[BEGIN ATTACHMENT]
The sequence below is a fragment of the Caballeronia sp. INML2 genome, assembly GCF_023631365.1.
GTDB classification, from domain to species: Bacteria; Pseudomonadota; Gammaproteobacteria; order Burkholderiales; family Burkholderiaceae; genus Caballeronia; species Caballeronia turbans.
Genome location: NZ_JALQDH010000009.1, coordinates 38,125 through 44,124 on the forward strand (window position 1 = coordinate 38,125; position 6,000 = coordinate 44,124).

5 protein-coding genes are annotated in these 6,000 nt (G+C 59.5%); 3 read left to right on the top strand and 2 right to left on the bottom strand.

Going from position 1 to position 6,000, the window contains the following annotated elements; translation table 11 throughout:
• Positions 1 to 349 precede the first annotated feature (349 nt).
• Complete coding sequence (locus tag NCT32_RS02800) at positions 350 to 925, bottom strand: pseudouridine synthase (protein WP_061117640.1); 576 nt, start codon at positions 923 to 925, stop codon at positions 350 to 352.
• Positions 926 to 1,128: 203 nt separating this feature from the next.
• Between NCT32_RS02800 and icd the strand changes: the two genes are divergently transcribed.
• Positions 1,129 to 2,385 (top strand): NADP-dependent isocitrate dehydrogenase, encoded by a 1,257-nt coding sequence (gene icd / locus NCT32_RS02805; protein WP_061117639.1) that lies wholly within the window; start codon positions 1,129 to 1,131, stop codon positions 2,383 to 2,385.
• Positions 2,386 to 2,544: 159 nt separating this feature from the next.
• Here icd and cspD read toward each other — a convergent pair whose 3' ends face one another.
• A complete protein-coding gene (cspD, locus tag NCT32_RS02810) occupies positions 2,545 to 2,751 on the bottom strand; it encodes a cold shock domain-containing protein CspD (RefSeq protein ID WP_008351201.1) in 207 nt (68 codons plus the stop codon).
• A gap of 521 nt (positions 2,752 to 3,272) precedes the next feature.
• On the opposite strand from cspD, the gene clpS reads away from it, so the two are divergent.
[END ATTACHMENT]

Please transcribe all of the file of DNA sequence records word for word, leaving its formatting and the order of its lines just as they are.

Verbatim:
The sequence below is a fragment of the Caballeronia sp. INML2 genome, assembly GCF_023631365.1.
GTDB classification, from domain to species: Bacteria; Pseudomonadota; Gammaproteobacteria; order Burkholderiales; family Burkholderiaceae; genus Caballeronia; species Caballeronia turbans.
Genome location: NZ_JALQDH010000009.1, coordinates 38,125 through 44,124 on the forward strand (window position 1 = coordinate 38,125; position 6,000 = coordinate 44,124).

5 protein-coding genes are annotated in these 6,000 nt (G+C 59.5%); 3 read left to right on the top strand and 2 right to left on the bottom strand.

Going from position 1 to position 6,000, the window contains the following annotated elements; translation table 11 throughout:
• Positions 1 to 349 precede the first annotated feature (349 nt).
• Complete coding sequence (locus tag NCT32_RS02800) at positions 350 to 925, bottom strand: pseudouridine synthase (protein WP_061117640.1); 576 nt, start codon at positions 923 to 925, stop codon at positions 350 to 352.
• Positions 926 to 1,128: 203 nt separating this feature from the next.
• Between NCT32_RS02800 and icd the strand changes: the two genes are divergently transcribed.
• Positions 1,129 to 2,385 (top strand): NADP-dependent isocitrate dehydrogenase, encoded by a 1,257-nt coding sequence (gene icd / locus NCT32_RS02805; protein WP_061117639.1) that lies wholly within the window; start codon positions 1,129 to 1,131, stop codon positions 2,383 to 2,385.
• Positions 2,386 to 2,544: 159 nt separating this feature from the next.
• Here icd and cspD read toward each other — a convergent pair whose 3' ends face one another.
• A complete protein-coding gene (cspD, locus tag NCT32_RS02810) occupies positions 2,545 to 2,751 on the bottom strand; it encodes a cold shock domain-containing protein CspD (RefSeq protein ID WP_008351201.1) in 207 nt (68 codons plus the stop codon).
• A gap of 521 nt (positions 2,752 to 3,272) precedes the next feature.
• On the opposite strand from cspD, the gene clpS reads away from it, so the two are divergent.